Remote sensing has revolutionized oceanography, starting from sea surface temperature, ocean color, sea level, winds, waves, and the recent addition of sea surface salinity. Now the oceanographic community is at the doorstep of yet another revolution with the direct measurement of surface velocities related to currents, winds and waves. After demonstrations using pairs of interferometric synthetic aperture radars (InSAR) and the Doppler centroid from single SARs, Doppler Oceanography from Space has demonstrated its feasibility, and a global monitoring mission concepts, SKIM (Sea surface KInematics Multiscale monitoring: an ESA* satellite mission – https://www.skim-ee9.org/) is at detailed design and proposal stages for ESA and NASA**. It is also possible to use today’s SAR data for measuring a single component of this velocity vector.
A meeting held in Brest, France, on October 10 to 12, 2018, gathered 100 international participants from academia, industry and space agencies. The event was technically co-sponsored by the IEEE Oceanic Engineering Society (OES) and with the support of ESA, CNES***, Brest Metropole (Sea Tech Week), IFREMER, IUEM****, Labex Mer***** and LOPS (Laboratoire d’Océanographie Physique et Spatiale). The workshop was organized around 24 oral presentations and 15 posters. It reviewed the gaps in the observation capabilities of currents, winds and waves, recent developments in radar technology, processing and the understanding of Doppler data. The meeting was recorded live on https://www.youtube.com/channel/UCG9o60slGCjji-jOFOngYgw or Facebook https://www.facebook.com/SKIM4EE9/.
Physical Oceanography Background
Gaps are particularly important for tropical currents, high latitudes, extreme winds, and high-resolution currents. Today’s tropical currents are estimated from near-surface drifters or the surface drift of Argo floats, with a very poor spatial coverage for the first (> 2000 km), and a very poor temporal coverage for the latter (30 minutes every week). Estimates of surface currents are otherwise made by combining satellite altimetry and wind from models or scatterometers. At the equator, even for time scales longer than 30 days, these estimates are very poorly correlated with drifter data (Sudre et al. 2013, see figure below for V component), so that we basically know better the winds on Mars than the surface currents at the equator of our own planet. This severely limits our understanding of the heat balance in the equatorial cold tongues and the forecasting capabilities of patterns such as the African monsoon.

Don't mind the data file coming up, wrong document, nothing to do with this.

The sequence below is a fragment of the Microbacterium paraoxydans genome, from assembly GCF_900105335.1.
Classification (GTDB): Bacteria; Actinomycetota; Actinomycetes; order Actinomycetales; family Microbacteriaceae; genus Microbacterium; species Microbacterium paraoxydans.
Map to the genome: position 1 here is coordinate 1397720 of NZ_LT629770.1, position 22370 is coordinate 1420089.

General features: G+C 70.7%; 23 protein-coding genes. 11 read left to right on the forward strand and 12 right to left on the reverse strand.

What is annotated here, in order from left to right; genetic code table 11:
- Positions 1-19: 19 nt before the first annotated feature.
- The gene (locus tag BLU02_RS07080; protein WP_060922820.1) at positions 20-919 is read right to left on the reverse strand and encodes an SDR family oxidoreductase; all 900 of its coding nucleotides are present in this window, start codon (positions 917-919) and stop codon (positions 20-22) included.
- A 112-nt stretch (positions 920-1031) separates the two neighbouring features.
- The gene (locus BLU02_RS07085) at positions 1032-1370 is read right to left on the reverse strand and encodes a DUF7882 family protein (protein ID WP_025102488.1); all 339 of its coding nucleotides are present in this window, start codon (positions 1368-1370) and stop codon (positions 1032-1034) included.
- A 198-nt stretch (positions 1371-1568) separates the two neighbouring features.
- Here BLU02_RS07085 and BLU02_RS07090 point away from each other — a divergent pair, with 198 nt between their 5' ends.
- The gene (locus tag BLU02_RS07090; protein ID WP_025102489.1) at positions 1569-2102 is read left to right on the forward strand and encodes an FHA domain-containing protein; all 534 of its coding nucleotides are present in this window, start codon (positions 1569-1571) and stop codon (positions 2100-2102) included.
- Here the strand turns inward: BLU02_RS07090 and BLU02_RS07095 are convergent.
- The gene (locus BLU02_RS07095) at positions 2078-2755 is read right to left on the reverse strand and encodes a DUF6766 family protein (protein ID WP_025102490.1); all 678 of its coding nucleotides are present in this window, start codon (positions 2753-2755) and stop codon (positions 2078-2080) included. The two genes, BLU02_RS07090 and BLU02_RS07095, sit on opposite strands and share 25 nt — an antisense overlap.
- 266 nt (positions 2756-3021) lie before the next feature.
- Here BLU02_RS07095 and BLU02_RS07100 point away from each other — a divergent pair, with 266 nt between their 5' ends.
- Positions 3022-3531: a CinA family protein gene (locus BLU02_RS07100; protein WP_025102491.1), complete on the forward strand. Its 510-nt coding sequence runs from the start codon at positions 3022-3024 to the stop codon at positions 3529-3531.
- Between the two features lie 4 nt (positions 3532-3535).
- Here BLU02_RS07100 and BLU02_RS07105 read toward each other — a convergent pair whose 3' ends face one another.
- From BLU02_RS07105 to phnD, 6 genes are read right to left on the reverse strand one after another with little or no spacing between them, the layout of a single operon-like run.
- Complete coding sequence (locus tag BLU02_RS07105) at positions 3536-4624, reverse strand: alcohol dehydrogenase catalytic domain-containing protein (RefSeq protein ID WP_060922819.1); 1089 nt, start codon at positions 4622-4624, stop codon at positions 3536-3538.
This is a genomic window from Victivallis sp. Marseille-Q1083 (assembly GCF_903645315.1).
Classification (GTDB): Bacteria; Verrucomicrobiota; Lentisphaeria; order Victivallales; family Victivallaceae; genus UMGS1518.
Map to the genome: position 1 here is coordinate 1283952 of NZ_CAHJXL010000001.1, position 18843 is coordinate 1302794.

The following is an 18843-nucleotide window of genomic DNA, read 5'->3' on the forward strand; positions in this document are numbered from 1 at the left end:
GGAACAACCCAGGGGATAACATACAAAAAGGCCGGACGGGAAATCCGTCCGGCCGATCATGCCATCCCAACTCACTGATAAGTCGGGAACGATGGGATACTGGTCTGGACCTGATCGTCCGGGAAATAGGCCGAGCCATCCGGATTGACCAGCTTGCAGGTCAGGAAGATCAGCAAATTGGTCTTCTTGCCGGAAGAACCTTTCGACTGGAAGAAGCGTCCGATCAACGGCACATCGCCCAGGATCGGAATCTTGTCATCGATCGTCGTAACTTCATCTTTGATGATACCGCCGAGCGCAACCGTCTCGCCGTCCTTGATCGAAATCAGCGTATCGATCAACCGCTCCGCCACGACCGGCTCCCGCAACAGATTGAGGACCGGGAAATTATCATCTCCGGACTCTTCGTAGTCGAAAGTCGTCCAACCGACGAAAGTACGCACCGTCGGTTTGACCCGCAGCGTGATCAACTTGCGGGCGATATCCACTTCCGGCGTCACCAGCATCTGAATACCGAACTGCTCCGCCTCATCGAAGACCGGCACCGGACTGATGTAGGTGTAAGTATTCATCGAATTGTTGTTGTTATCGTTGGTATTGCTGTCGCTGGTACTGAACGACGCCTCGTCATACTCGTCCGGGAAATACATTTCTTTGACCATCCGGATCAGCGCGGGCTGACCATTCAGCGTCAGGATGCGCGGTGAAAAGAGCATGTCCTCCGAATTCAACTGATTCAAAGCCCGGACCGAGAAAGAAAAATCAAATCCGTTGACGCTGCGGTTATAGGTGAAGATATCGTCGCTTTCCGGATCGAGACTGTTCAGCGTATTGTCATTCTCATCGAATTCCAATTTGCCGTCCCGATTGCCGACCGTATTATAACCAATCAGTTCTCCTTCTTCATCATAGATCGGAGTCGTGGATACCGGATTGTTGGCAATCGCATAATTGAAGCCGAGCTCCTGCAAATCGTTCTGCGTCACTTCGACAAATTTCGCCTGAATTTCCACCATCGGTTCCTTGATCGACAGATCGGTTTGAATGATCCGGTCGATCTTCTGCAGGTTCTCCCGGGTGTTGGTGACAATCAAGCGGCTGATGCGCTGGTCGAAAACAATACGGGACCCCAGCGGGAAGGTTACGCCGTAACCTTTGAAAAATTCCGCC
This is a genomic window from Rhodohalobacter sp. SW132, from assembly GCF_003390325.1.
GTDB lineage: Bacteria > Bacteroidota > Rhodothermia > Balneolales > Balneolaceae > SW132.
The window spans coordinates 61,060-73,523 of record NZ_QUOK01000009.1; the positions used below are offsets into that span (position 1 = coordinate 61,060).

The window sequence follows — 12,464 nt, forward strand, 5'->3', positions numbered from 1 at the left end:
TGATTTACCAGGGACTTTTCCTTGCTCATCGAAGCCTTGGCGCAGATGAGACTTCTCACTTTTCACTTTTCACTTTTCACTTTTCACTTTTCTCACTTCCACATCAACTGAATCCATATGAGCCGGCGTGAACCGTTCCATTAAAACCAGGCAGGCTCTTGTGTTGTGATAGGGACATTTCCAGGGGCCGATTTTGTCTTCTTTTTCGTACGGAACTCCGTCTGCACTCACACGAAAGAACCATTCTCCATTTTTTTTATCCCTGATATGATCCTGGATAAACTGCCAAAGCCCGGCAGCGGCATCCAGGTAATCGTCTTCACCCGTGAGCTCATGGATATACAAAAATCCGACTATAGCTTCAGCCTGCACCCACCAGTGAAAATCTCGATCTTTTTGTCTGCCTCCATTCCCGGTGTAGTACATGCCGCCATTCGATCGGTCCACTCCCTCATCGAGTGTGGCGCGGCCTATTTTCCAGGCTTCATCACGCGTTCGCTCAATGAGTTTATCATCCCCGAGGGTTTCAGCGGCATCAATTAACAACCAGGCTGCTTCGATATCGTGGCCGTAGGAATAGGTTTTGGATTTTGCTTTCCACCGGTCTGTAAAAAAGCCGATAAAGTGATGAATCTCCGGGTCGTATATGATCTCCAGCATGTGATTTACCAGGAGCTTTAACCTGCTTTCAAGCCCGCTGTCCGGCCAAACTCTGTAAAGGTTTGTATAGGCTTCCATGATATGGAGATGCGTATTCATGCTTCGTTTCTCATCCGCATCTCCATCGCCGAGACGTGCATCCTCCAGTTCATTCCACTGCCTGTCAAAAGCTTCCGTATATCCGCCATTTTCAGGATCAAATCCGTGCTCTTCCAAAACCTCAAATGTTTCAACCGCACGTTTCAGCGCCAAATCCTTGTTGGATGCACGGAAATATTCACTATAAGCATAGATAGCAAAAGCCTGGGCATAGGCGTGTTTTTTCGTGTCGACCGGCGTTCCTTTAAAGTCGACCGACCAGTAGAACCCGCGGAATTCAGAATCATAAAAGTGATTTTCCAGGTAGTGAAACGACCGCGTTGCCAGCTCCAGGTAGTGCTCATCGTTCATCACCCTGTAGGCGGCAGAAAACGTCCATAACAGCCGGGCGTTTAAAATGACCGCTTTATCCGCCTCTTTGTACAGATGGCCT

At high latitude, sea ice is hiding most of the dynamics from the measurement capabilities of satellite altimeters, and where the sea ice is receding, the structures are too small to be resolved. Doppler radars can come in to measure near-ice current jets and the mesoscale of the emerging Arctic, which play a dominant role in defining the dynamics of the ice edge and transporting freshwater in the Arctic basin and around Greenland, both hugely important in global ocean circulation and its role in regulating the climate and weather.
Another area of great science and applications opportunities is opened when waves and currents, or winds and currents are measured simultaneously. This would allow a better understanding of extreme sea states and extreme waves, and a better understanding on the ocean energy cycle, from the wind-work to the energy cascade in the ocean circulation.
Most of these scientific requirements are easily achievable by recent technical developments in radar technology and our understanding or Doppler properties of radar backscatter from the ocean. Exploring ocean currents, winds and waves from space can now use mature Doppler radar technology, in particular SKIM will fill two important blind spots: in the tropics and in the marginal ice zone, and expand the effective space and time resolution of the altimeter constellation by a factor 2 or more. The novel direct measurement of surface currents in the top two meters will produce the first maps of the equatorial upwellings that are critical for understanding and forecasting the heat budget at the equator with far-reaching weather and climate consequences, for example on the African monsoon. OSCV (Ocean Surface Current Velocity) maps will also allow the first monitoring of the highly dynamic currents at the ice edge. Adding this new and fundamental variable to Earth Observation capability together with high fidelity measurements of wave spectra will allow scientists to address a wide range of questions, including:
- How OSCV and waves influence upper ocean mixing and large-scale circulation?
- How do OSCV and waves influence the dynamics of the ice edge in the Arctic and Antarctic?
- What are the roles of eddies, wind-driven flows and waves in setting the surface concentration of marine litter and shaping marine ecosystems?
*ESA: European Space Agency
**NASA: National Aeronautics and Space Administration
***Centre National d’Etudes Spatiales (the French Space Agency)
****IUEM: Institut Universitaire Européen de la Mer (part of the Brest University)
*****Labex Mer is a “Laboratory of Excellence” for the sea (la mer)